The majority of the FY 2016 errors were a result of state difficulties coming into compliance with new requirements for: all referring or ordering providers to be enrolled in Medicaid; states to screen providers under a risk-based screening process prior to enrollment; and the inclusion of the National Provider Identifier (NPI) of the attending provider on all electronically filed institutional claims. While these requirements will strengthen the integrity of the program, they require systems changes that many states had not fully implemented during the period of measurement. The FY 2016 Medicaid improper payment rate would have been 4.87 percent if errors relating to these requirements did not occur. Improper payments related to non-compliance with these new requirements do not necessarily represent payments to illegitimate providers. Typically, improper payments are cited when information required for payment is missing from the claim or states do not follow appropriate processes for enrolling providers. If the information had been on the claim and/or had the state followed the correct enrollment process, then the claim may have been payable. Additionally, it is important to note that HHS reviews 17 states each year for Medicaid improper payments under the PERM program, meaning that it takes three years to measure all states. For FY 2014 reporting, HHS reviewed the first 17 states under these new requirements. The FY 2015 improper payment rate included the review of 34 states under these new requirements. All states have been reviewed under these new requirements for the FY 2016 improper payment rate and, therefore, the FY 2016 improper payment rate is the first baseline rate under these new requirements. Equating rate increases/decreases to improvement/regression before establishing a baseline can be misleading. States are taking steps to reduce errors identified during the measurement. HHS works closely with all states to develop state-specific corrective action plans in response to PERM results. States are also updating and upgrading systems to be in compliance with requirements.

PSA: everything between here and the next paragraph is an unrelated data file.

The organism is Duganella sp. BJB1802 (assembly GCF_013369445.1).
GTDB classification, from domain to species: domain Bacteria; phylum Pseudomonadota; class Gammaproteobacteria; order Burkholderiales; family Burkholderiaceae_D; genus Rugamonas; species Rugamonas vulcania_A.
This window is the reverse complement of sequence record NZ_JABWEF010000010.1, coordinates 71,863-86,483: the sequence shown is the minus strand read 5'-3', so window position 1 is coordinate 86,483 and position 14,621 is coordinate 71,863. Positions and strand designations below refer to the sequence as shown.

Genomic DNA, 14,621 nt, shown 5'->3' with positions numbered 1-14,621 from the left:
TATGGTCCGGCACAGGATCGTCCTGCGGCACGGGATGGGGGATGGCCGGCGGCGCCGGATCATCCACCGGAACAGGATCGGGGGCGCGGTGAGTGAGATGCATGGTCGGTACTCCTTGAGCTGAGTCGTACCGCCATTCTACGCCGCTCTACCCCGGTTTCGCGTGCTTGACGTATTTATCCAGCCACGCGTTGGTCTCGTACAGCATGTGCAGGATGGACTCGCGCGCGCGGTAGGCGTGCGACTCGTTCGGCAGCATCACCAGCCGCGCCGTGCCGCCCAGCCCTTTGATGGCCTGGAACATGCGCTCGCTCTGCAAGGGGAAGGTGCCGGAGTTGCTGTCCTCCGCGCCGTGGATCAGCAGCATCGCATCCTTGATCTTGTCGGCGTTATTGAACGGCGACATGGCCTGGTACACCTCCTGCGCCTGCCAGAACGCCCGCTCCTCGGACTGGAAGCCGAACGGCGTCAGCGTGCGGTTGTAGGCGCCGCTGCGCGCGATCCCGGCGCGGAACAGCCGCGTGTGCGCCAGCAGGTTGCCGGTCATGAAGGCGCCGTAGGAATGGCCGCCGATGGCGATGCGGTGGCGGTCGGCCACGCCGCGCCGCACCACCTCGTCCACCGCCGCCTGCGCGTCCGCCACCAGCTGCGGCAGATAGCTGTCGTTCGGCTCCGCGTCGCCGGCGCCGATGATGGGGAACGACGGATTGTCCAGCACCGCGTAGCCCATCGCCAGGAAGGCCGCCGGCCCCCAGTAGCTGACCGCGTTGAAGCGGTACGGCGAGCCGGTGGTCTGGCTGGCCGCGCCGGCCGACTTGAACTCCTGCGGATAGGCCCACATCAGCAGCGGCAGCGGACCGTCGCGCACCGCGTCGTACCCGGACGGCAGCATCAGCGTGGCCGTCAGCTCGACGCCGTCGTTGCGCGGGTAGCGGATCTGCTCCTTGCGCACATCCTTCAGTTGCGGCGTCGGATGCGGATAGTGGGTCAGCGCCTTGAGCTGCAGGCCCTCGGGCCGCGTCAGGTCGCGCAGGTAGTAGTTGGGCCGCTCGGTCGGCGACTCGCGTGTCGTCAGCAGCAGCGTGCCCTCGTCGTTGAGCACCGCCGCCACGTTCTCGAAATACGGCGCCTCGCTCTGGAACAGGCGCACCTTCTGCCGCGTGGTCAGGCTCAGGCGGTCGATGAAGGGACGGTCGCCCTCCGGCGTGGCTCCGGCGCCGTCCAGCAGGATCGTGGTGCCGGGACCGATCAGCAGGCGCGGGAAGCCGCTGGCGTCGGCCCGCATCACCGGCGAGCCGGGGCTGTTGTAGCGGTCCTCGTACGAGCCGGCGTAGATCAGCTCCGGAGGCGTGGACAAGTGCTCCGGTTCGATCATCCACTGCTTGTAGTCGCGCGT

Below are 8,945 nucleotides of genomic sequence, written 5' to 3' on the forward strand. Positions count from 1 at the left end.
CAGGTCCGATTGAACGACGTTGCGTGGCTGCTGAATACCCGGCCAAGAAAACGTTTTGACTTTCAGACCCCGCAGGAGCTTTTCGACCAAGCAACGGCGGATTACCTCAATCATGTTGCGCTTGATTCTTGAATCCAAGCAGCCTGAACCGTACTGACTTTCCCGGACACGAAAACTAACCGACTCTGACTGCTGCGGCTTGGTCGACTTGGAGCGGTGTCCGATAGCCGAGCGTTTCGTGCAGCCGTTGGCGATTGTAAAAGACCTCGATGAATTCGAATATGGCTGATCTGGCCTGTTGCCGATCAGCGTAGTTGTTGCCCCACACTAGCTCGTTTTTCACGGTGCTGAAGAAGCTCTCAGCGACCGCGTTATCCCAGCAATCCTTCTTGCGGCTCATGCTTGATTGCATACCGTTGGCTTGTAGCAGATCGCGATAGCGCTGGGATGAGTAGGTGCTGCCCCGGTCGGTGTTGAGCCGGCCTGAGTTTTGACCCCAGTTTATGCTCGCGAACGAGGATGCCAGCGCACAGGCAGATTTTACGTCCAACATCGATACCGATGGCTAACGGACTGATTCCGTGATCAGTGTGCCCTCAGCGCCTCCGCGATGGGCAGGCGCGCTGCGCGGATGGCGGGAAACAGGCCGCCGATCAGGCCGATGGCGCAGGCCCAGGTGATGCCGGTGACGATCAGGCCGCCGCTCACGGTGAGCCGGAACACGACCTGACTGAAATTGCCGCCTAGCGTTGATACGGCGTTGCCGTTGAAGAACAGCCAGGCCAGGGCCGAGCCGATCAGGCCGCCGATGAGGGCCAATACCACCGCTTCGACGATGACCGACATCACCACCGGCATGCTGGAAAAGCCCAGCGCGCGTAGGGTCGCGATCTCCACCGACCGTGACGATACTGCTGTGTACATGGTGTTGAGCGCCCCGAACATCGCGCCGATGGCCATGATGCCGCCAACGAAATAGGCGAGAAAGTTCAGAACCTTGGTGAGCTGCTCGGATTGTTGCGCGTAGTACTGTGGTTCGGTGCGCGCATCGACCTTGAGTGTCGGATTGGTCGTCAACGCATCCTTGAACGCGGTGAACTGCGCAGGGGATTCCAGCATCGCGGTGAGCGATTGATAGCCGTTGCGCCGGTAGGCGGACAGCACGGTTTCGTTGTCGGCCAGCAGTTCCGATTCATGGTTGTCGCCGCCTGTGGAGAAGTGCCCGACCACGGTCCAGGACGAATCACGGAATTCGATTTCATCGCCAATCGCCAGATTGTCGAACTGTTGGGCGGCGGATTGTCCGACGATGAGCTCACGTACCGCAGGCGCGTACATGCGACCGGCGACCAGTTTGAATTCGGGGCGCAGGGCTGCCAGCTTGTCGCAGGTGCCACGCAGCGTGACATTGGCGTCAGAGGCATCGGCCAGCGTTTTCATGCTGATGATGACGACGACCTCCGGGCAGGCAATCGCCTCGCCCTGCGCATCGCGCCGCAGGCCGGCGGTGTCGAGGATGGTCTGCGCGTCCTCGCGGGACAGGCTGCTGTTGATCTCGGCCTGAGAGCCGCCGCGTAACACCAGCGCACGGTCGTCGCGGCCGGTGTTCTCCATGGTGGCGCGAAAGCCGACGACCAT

While compliance with new requirements has been a driver of the rate increase, HHS reduced improper payments in Medicaid Home and Community Based Services (HCBS), a previous driver of the Medicaid improper payment rate. In FY 2012, HHS pulled an additional sample of 511 HCBS claims (30 extra claims from each of the 17 states in that cycle) as part of a supplemental measure to perform targeted analysis on this service type. The supplemental measure was an effort to obtain more detailed information on HCBS improper payments, identify the root cause of these improper payments, and address these root causes. The supplemental sample identified an HCBS improper payment rate of 5.8 percent. The main cause of error was insufficient documentation due to missing notes to verify the receipt of services, missing daily documentation of specific tasks, and missing or incorrectly documented number of units. Accordingly, states focused corrective actions to address these root causes, specifically focusing on provider education. As a result, the FY 2015 HCBS improper payment rate was reduced to 3.0 percent, showing a nearly 50 percent improvement as a result of the corrective action efforts implemented. In addition, as a result of the supplemental measure, HHS created HCBS toolkits and other informational resources that can be found online at: https://www.cms.gov /Medicare-Medicaid-Coordination/Fraud-Prevention/Medicaid-Integrity-Education/HCBS.html in order to further reduce these improper payments.

Additional information on the program is also provided annually in the Department’s Agency Financial Report (www.hhs.gov/afr).